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ACOG Guidance on Evaluation and Management of Endometriosis and Dysmenorrhea in Adolescents


ACOG has released recommendations on the diagnosis and management of dysmenorrhea and endometriosis in adolescents.

The goals of therapy include symptom relief, suppression of disease progression, and protection of future fertility. Therapy must be individualized, and obstetrician–gynecologists should consider patient choice, the need for contraception, contraindications to hormone use, and potential adverse effects and counsel the adolescent and her family on treatment options.

Key Definitions

  • Primary dysmenorrhea
    • Painful menstruation in the absence of pelvic pathology
    • Starts 6–12 months after onset of menses
  • Secondary dysmenorrhea
    • Painful menstruation with pelvic pathology or medical condition
    • Most commonly caused by endometriosis
    • Less common causes
      • Aenomyosis | Infection (e.g., PID) | Fibroids | Müllerian structural anomalies leading to outlet obstruction | Ovarian cysts
    • Chronic pelvic pain
      • Pelvic pain ≥6 months
      • Timing: Constant | Intermittent |Cyclic | Acyclic


  • Associated with dysmenorrhea
    • Nausea and vomiting
    • Diarrhea
    • Headaches
    • Muscle cramps
    • Sleep disturbance
    • Premenstrual syndrome
  • Note: Endometriosis in adolescents may be associated with chronic acyclic nonmenstrual pain


Primary dysmenorrhea

  • Evaluation based on thorough history
    • pelvic exam not necessary if symptoms ‘only’ of primary dysmenorrhea

Secondary dysmenorrhea

  • Requires further evaluation and should be considered with the following reported symptoms
    • Severe dysmenorrhea immediately after menarche
    • Progressively worsening dysmenorrhea
    • Abnormal uterine bleeding
    • Mid-cycle or acyclic pain
    • Lack of response to empiric medical treatment
    • Dyspareunia
    • Personal or family history
      • Endometriosis | Genitourinary structural anomalies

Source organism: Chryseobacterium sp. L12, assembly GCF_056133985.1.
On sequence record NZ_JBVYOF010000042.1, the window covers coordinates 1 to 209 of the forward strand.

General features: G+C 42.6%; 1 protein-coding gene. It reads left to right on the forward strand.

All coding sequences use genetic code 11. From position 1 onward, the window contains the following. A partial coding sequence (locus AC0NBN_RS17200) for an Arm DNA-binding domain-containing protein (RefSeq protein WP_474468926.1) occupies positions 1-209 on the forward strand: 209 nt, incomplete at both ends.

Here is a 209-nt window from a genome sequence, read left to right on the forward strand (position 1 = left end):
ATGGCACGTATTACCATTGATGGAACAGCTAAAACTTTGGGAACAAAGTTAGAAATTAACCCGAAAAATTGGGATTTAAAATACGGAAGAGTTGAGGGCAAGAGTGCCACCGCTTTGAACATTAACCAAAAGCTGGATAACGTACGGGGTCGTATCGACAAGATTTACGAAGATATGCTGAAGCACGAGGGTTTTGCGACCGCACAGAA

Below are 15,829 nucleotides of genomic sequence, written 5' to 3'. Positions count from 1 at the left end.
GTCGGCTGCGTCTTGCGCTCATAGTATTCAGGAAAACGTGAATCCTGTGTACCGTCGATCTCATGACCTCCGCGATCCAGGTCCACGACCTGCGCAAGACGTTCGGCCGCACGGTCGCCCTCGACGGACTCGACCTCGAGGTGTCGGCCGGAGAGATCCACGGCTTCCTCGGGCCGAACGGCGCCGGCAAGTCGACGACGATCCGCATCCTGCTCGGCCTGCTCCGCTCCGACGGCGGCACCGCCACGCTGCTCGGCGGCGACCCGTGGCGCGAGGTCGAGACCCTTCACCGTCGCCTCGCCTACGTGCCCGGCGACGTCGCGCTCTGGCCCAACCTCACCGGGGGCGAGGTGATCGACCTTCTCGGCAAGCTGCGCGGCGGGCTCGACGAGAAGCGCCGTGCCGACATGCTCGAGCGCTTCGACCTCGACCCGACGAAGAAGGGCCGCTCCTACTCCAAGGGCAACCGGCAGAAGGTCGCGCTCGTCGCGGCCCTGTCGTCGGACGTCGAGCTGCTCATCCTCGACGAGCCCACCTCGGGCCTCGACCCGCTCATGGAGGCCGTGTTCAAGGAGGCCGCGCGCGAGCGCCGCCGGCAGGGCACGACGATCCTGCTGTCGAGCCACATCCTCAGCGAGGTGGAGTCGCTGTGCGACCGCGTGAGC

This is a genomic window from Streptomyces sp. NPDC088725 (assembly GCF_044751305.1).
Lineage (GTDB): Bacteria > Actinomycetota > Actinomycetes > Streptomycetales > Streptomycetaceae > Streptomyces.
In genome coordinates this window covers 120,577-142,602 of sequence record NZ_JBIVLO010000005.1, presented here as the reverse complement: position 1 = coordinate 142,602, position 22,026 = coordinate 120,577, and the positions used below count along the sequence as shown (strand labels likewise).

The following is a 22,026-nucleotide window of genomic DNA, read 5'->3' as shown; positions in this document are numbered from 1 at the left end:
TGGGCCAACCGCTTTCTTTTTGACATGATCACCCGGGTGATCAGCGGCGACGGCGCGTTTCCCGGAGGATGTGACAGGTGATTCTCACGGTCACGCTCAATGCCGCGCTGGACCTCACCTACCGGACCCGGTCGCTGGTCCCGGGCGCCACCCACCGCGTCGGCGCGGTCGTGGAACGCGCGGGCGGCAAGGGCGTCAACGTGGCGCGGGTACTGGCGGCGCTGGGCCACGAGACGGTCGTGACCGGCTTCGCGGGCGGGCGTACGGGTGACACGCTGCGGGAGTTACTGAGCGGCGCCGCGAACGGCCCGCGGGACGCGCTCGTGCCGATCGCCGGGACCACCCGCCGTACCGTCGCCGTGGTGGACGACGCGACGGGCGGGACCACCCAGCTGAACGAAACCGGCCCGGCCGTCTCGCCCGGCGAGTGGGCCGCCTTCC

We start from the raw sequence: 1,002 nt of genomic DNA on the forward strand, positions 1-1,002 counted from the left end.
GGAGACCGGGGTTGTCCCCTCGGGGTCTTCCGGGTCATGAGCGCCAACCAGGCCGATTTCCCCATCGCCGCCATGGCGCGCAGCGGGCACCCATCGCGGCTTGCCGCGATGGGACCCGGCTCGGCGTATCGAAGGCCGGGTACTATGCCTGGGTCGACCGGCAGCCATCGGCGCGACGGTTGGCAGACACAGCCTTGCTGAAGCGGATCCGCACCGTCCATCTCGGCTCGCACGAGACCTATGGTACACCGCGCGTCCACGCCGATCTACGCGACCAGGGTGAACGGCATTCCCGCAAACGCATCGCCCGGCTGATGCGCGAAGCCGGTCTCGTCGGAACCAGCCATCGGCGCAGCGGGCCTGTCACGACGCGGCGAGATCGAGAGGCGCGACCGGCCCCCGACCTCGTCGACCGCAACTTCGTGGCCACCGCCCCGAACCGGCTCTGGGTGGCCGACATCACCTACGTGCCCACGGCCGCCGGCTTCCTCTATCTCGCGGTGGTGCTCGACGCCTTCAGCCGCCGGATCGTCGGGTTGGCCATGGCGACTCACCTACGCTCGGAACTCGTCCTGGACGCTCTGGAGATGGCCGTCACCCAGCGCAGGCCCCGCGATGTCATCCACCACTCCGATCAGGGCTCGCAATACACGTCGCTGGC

• Family history of endometriosis have up to a 10-fold increased risk
  • Work up for secondary dysmenorrhea
    • Consider pelvic examination
      • With proper education and counseling, “many adolescents who are not sexually active are able to tolerate a pelvic examination”
    • Ultrasound should be used as initial imaging modality
      • MRI may be helpful for follow up, but not as a primary imaging approach
    • If positive findings, manage and treat as appropriate

Note: Pelvic pain that persists for 3 to 6 months warrants further evaluation for other causes of chronic pelvic pain such as GI, GU, MSK or psychological


Management of Primary Dysmenorrhea

Empiric treatment

    • Ibuprofen
      • First Dose: 800 mg
      • Followed by 400-800 q8 mg every 8 hours PRN
    • Naproxen sodium
      • First Dose: 440-550 mg
      • Followed by 220-550 mg every 12 hours PRN
    • Mefenamic acid
      • First Dose: 500 mg
      • Followed by 250 mg every 6 hours PRN
    • Celecoxib (>18 years of age)
      • First Dose: 400 mg
      • Followed by 200 mg every 12 hours PRN
    • Hormonal Therapy
      • (1) Inadequate relief with NSAIDS or (2) Can be considered appropriate as first line therapy
    • Alternative nonpharmacologic therapies
      • “Given the low risk of harm and low cost of heat therapy and exercise, as well as the additional general health benefits of exercise, both options should be encouraged”
      • Dietary supplements (limited evidence)
        • Fenugreek | Ginger | Valerian | Zataria | Zinc sulphate | Fish oil Vitamin B1
        • Vit D: Conflicting evidence
      • TENS (Transcutaneous electrical nerve stimulation) | Acupuncture | Herbal preparations | Yoga
        • Limited evidence does not support use as first line treatment
        • Herbal treatments: Safety and efficacy unclear
      • Surgical therapies
        • Insufficient evidence to support use of surgical therapies for primary dysmenorrhea
        • Recommendation against ablation and hysterectomy

Consider Endometriosis in Refractory Cases

Diagnosis of endometriosis

  • Requires surgical/pathologic diagnosis
  • Patients/family may opt of medical management of endometriosis without surgical confirmation
  • ACOG recommends ‘shared decision making’
    • Benefits of laparoscopy
      • Only way to confirm and treat if endometriosis is the cause (tend to be early stage)
      • Other pathologies may be identified
    • Risks of laparoscopy
      • Typical surgical and anesthesia risks
    • If patient undergoing diagnostic laparoscopy for pelvic pain
      • Consider hormonal IUD at time of laparoscopy (even though not approved by FDA for treatment of endometriosis pain)
      • Evidence for benefit
        • Dysmenorrhea unresponsive to oral contraceptives
        • Endometriosis pain

Management of endometriosis

  • Conservative surgical therapy
  • NSAIDs for pain relief (not narcotics outside specialized pain unit)
  • Suppressive hormonal therapy
    • Continuous combined hormonal contraceptive
    • Progestin-only agent
    • 52 mg (hormonal contraceptive) LNG-IUS
  • If unresponsive to the above, consider
    • GnRH agonist with add back (0.625 mg CEE and 5 mg norethindrone acetate daily) for at least 6 months
      • Dual-energy X-ray absorptiometry scanning not necessary (if using GnRH <12 months)
      • Bone health: Dietary calcium | Vitamin D | Weight-bearing exercise
      • Continuous hormone-suppression therapy after GnRH completed

Learn More – Primary Sources:

ACOG Committee Opinion 760: Dysmenorrhea and Endometriosis in the Adolescent